Two cops go into a liquor store. No joke.
A punk named Freeman checked his brain at the door. He never intended to hurt anyone the day he entered A&J Liquor Mart. His gun was plastic. Within seconds, the whacky cashier pulled his own gun, no toy, and fired at Freeman. His untrained hand missed badly. The slug came to rest in Officer Turlington’s junk. Family jewels splattered over the black and white tiles. Then the stupid jerk of a clerk fainted. Freeman cleaned out the till then walked over to the bloodied officer and took the cop’s gun.
Turlington’s partner, Frank, a year and a half from retirement, swung around the rum aisle and pointed his weapon at Freeman. “Don’t move!” Frank the cop walked slowly toward Freeman. “Drop the gun!” The officer shifted his eyes momentarily toward his fallen partner. Mistake. Freeman squeezed one shot from Turlington’s gun. Exit Frank. Freeman bent down inches from Turlington’s pained face. “Listen Dick-less, they might pin your dead partner’s killing on you. Hell, your gun is the murder weapon. You two cops picked the wrong day to booze shop.”
Max’s Mask and Costume offered sophisticated high tech costumes and masks, often times costing three figures or more. Retired Patrolman Turlington rolled his wheelchair into Max’s shop and weaved himself around the excited kids. Max waived the disabled former cop into the back room.
The workbench was covered with clay, sculpting tools, slush latex, paints, and varnish. Max grabbed a mask from among the mess, held it up, and thrust it forward toward Turlington. “I’ve been working on this nonstop for you. I tossed out the first couple of attempts, but I really like this one. Whaddya think?” Max asked.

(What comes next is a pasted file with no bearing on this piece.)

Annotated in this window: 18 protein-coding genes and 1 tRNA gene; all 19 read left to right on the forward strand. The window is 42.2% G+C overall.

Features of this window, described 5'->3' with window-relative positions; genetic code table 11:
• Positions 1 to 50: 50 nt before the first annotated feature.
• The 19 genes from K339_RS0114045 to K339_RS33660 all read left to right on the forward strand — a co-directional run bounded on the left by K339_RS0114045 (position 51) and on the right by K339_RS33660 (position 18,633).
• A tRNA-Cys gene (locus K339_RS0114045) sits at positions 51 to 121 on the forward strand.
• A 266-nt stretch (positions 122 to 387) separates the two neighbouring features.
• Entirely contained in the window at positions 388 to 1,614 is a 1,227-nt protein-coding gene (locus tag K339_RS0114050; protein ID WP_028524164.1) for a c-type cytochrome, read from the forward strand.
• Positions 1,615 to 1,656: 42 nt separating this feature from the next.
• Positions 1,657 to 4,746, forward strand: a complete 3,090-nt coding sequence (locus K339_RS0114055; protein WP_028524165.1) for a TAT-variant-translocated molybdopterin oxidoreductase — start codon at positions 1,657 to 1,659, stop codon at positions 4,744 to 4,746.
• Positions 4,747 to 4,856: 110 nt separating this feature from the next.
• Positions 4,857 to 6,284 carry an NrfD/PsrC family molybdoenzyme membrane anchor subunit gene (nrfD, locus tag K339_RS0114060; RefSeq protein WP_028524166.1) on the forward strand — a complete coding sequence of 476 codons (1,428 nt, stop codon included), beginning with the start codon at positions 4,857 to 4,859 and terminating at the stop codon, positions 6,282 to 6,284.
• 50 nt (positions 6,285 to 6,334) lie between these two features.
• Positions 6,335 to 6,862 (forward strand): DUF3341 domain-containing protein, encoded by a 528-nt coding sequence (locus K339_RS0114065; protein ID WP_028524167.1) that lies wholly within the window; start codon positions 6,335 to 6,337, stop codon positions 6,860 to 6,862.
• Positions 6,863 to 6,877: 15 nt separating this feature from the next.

“It’s a good thing I’m sitting! Max, you’re a magician! This is scary good!” a giddy Turlington said. “What do I owe you?”
Max headed for the door. “Owe? For what? You were never here for a mask I never made.”
Freeman got 10 years for robbery. They couldn’t prove he killed Frank. He was out in half the time for good behavior. He found religion, started over, and settled down with his new family in a little ranch on a tree lined street less than 10 miles from the liquor store.
The air was crisp and clear, the sky cloudless, perfect weather for October 31. Number 12 Pleasant Way was decked out with fake gravesites on a manicured front lawn sporting several mummy statues. The front porch housed a couple of hanging witches on broomsticks as well as three pumpkins. It was a scene out of a Norman Rockwell painting. Freeman was in the living room reading a magazine when he noticed out of the corner of his eye a wheelchair on the front porch. His son opened the door and offered a tray full of goodies. He saw a police uniform and a big smile crossed his young face.
“I’ll take a red one, please,” the handicapped man said softly. The child opened the door and handed him the cherry-flavored sweet. “Is your father home?”
“Daddy, there is a policeman at the front door and he wants to see you.”
Freeman was already on his way when he got a good look at the man in the wheelchair. Freeman heard two familiar words. “Don’t move!” He froze with a chill that could have put an end to global warming. It wasn’t the gun that sent Freeman’s heart pumping like a gasoline tank filling a parched SUV. He was looking into the face of the man he had killed those many years ago, a lifetime ago.
“This isn’t possible,” Freeman gurgled.
The bullet was fired in an upward trajectory toward Freeman’s crotch. In an instant, the Freemans had the scariest Halloween decorations in the neighborhood.